Te Wharenga - New Zealand Criminal Law Review

Te Wharenga translates as “the breaking wave”; an auspicious name, reflecting our hope that its contents will provide new ideas and energy to make a positive contribution to the criminal justice sector of Aotearoa New Zealand. It is planned that this journal will follow a roughly quarterly publication schedule.

The journal is a collaboration between the various law schools of the universities of New Zealand, which have provided members to the editorial team; the judiciary, several judges being on our editorial advisory board; and the New Zealand Criminal Bar Association, which is supporting the venture as a whole and also providing additional members to the advisory board.

Our aim is to provide a regular outlet for informed discussion of matters of New Zealand criminal law, evidence and procedure and also of wider matters of criminal justice and policy. To that end, we will publish case notes and legislation notes relating to important developments from the courts and in the legislative framework, which summarise and comment on those developments; and articles that consider wider matters of law and policy.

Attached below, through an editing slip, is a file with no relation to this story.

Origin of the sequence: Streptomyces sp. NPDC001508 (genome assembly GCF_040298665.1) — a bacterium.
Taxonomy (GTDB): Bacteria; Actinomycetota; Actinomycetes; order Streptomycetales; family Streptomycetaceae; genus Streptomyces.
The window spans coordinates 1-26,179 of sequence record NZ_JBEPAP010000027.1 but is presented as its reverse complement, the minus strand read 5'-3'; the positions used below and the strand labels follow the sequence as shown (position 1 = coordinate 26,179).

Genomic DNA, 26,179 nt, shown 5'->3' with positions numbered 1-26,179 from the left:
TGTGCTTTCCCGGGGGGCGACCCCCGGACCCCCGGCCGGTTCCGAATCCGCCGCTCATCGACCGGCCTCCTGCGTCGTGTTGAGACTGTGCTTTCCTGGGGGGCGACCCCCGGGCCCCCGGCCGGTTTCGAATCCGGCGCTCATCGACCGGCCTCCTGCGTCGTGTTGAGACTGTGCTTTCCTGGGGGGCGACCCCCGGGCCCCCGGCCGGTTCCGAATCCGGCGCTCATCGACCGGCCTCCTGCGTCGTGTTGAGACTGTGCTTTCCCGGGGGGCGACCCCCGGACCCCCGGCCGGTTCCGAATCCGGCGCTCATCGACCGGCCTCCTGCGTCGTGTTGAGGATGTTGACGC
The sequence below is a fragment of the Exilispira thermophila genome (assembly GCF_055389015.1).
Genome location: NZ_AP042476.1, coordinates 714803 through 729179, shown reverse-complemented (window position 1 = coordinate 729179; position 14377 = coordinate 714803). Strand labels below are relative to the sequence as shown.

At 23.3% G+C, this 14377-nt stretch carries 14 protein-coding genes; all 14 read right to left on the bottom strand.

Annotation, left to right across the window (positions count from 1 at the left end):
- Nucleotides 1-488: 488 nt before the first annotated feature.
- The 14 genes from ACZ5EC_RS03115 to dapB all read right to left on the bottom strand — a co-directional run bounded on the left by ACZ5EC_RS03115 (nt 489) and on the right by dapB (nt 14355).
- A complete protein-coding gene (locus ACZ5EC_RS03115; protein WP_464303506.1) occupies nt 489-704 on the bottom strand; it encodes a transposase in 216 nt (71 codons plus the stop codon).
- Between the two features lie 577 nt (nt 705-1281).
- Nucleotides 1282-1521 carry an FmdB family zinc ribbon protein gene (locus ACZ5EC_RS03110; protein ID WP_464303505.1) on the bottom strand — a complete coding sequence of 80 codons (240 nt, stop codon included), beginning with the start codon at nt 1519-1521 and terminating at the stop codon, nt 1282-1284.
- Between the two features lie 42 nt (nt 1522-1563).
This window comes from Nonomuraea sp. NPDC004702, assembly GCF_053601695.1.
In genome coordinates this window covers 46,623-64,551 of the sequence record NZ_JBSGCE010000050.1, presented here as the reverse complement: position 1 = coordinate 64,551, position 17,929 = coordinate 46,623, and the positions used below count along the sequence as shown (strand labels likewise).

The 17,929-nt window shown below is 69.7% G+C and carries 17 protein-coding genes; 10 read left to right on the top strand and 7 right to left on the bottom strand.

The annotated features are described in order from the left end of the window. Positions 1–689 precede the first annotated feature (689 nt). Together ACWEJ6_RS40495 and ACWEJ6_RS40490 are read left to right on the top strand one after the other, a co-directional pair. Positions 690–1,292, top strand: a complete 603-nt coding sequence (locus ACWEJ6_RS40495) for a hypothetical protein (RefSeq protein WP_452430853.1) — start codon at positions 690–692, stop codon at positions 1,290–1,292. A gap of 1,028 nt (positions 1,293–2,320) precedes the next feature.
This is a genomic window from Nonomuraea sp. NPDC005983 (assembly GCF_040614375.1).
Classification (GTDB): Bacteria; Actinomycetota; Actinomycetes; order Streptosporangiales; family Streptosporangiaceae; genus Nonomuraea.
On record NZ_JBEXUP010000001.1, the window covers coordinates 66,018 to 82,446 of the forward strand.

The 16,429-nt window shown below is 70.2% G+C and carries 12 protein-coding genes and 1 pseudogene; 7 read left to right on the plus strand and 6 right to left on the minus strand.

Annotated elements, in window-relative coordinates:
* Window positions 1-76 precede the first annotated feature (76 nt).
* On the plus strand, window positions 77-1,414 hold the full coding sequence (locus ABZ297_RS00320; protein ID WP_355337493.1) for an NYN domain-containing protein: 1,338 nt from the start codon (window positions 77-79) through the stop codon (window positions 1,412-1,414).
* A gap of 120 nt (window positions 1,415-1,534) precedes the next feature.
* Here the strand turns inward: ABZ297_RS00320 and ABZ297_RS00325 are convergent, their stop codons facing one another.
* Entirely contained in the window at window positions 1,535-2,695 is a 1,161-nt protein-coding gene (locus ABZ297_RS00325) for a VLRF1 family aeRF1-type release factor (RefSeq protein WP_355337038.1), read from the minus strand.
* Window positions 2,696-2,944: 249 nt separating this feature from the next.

We hope that both practicing and academic lawyers will consider the NZCLR as the first-choice location for their research, whether in the form of a note or an article. The reason for doing this is obvious: research can have a practical effect only if it is read by the audience most likely to be influenced by it.

Current Issue

Previous Issues

Issue One - [2016] NZCLR 1-58
(Adobe PDF) 426KB
Issue Four - [2017] NZCLR 61-151
(Adobe PDF) 1,015KB

Notes for Contributors

The Editors welcome contributions promoting debate on the substantive, procedural and evidential aspects of the criminal law of New Zealand, including wider policy matters.

Articles should be 5000-8000 words (although longer articles will be considered).

Notes summarising and commenting on case law and legislative developments should be around 2000 words (though may be longer if the case or legislation meris this). Articles and Notes will be subject to a blind double-peer review process.

Articles and Notes should comply with the current version of the New Zealand Law Style Guide and use headings as set out in this edition of the NZCLR. They should be submitted as Word documents. Letters to the editor that contribute to debate will be welcomed. In addition, book reviews will feature. Submissions and correspondence should be addressed to Kris Gledhill at kris.gledhill@aut.ac.nz.


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